FRANKFORT, Ky. – Kentucky House lawmakers unanimously approved a measure they hope will provide some relief to state agencies that will see a massive spike in their required pension contributions this year.
The state’s pension funds have a shortfall of $25.8 billion dollars, meaning they need that much money to cover what they’re expected to pay out to retirees.
State agencies contribute money to the state’s pension funds based on a percentage of their overall payroll.
That rate was capped at 49% until last summer when lawmakers passed House Bill 1 in the special session.
This year, it’s expected to be around 93% this year, although Gov. Andy Beshear’s proposed budget would lower it to 67%.
House Bill 171 changes how pensions are funded, going from a percentage of payroll to a fixed number, based on what’s needed to cover unfunded liabilities by 2043.
State Rep. Jim Duplessis, R-Elizabethtown, said it will keep agencies from cutting employees to save money on their pension contributions.
“Because we required everybody to pay based on a percentage of payroll, it incentivized folks to get out of the system, and to hire contract labor,” Duplessis said. “And by doing that, it shifted more and more and more to the rest of us that stayed in.”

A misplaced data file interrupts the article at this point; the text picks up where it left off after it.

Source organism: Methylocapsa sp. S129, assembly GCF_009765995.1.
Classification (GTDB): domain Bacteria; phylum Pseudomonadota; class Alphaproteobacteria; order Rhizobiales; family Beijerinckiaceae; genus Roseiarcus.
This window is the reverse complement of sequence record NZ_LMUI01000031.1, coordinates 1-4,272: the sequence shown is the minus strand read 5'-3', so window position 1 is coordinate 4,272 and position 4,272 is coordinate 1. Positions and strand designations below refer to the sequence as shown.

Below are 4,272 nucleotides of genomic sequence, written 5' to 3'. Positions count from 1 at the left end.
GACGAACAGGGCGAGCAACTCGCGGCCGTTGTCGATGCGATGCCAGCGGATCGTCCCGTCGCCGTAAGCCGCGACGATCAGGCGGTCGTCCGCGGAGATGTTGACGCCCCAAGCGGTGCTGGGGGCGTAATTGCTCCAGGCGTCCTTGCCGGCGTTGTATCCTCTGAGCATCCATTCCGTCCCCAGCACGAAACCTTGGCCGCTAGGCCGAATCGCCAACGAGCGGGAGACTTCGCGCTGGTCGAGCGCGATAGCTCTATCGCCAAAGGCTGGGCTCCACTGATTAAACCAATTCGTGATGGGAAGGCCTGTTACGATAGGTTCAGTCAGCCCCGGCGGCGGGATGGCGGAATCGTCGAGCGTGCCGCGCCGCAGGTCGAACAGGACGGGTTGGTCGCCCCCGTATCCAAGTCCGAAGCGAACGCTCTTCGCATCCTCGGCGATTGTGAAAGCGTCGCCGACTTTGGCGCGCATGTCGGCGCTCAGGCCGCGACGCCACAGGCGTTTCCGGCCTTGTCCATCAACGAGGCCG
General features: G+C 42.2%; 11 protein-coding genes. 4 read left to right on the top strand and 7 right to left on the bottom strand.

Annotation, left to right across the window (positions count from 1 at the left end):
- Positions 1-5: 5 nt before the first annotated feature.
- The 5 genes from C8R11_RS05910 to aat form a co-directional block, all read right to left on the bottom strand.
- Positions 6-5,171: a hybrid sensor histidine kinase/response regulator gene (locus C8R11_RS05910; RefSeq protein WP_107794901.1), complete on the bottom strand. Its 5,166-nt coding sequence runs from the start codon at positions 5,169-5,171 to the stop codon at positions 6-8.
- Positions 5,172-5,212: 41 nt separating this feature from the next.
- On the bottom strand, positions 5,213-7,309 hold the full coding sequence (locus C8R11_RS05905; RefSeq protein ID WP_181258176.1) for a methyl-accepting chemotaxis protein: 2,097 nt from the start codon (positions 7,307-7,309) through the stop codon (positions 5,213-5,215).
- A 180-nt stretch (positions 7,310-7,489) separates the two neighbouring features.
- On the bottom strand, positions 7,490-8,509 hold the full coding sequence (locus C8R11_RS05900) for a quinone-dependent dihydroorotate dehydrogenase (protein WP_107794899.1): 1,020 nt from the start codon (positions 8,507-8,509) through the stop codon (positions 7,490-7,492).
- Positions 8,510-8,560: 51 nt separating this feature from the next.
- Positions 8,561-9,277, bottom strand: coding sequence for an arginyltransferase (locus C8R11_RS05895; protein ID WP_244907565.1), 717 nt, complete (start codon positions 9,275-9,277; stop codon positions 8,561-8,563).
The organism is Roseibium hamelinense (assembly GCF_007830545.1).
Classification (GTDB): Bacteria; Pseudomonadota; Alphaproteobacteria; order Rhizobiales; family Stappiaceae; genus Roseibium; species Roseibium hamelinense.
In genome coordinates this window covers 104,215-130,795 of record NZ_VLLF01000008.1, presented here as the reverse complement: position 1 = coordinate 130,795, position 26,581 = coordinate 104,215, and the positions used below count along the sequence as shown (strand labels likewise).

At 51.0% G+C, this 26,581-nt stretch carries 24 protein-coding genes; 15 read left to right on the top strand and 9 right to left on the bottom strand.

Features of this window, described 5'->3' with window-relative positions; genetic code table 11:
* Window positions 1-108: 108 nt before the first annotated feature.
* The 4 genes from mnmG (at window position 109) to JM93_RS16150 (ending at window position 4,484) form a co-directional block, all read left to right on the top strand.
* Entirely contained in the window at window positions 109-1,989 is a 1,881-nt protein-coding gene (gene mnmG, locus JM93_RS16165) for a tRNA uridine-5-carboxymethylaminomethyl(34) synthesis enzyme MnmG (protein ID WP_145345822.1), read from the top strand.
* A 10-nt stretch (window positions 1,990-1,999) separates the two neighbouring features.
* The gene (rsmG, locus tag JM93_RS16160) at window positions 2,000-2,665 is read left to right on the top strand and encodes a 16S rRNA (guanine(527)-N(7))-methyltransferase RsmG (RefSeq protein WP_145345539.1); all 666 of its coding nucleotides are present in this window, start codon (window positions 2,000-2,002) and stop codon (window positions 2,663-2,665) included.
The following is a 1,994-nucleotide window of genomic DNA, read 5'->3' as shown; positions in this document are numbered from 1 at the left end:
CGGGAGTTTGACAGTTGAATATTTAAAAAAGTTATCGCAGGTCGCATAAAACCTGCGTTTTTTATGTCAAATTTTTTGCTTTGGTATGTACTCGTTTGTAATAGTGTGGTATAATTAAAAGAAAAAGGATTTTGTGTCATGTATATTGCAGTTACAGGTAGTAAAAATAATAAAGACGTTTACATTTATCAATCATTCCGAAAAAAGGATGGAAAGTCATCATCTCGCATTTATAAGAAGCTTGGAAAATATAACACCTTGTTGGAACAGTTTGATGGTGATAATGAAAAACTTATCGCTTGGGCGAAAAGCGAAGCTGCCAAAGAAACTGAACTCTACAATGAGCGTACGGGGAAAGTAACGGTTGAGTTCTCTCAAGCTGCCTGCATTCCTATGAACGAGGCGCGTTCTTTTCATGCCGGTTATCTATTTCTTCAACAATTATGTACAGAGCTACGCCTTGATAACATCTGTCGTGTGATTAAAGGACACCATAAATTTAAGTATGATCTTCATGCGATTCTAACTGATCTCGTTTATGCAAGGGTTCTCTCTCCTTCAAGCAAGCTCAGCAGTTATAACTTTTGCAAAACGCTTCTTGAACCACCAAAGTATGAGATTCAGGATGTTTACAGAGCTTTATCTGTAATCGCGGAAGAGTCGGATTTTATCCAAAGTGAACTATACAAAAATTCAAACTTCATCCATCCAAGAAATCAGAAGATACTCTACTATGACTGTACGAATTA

Duplessis said it also helps agencies like rape crisis centers and domestic violence shelters who don’t owe nearly as much to their pension funds as other agencies.
State Rep. Joe Graviss, D-Versailles, said they brought in several groups to get their thoughts on the bill, and this bill represents the best they could do to address everyone’s concerns.
“It’s not the perfect bill, but one of the things we said in our meetings is we can’t let the perfect be the enemy of the good, and that this solved a whole lot more problems that we were facing,” Graviss said.
The bill also tweaks the unfunded liability calculation, basing the amount owed over 27 years instead of 24 years, saving money in the short term but not changing how much is owed overall.
Lawmakers said House Bill 171 is just phase two of three with pension reform, so another bill will likely be introduced in the future to deal with the unfunded liabilities.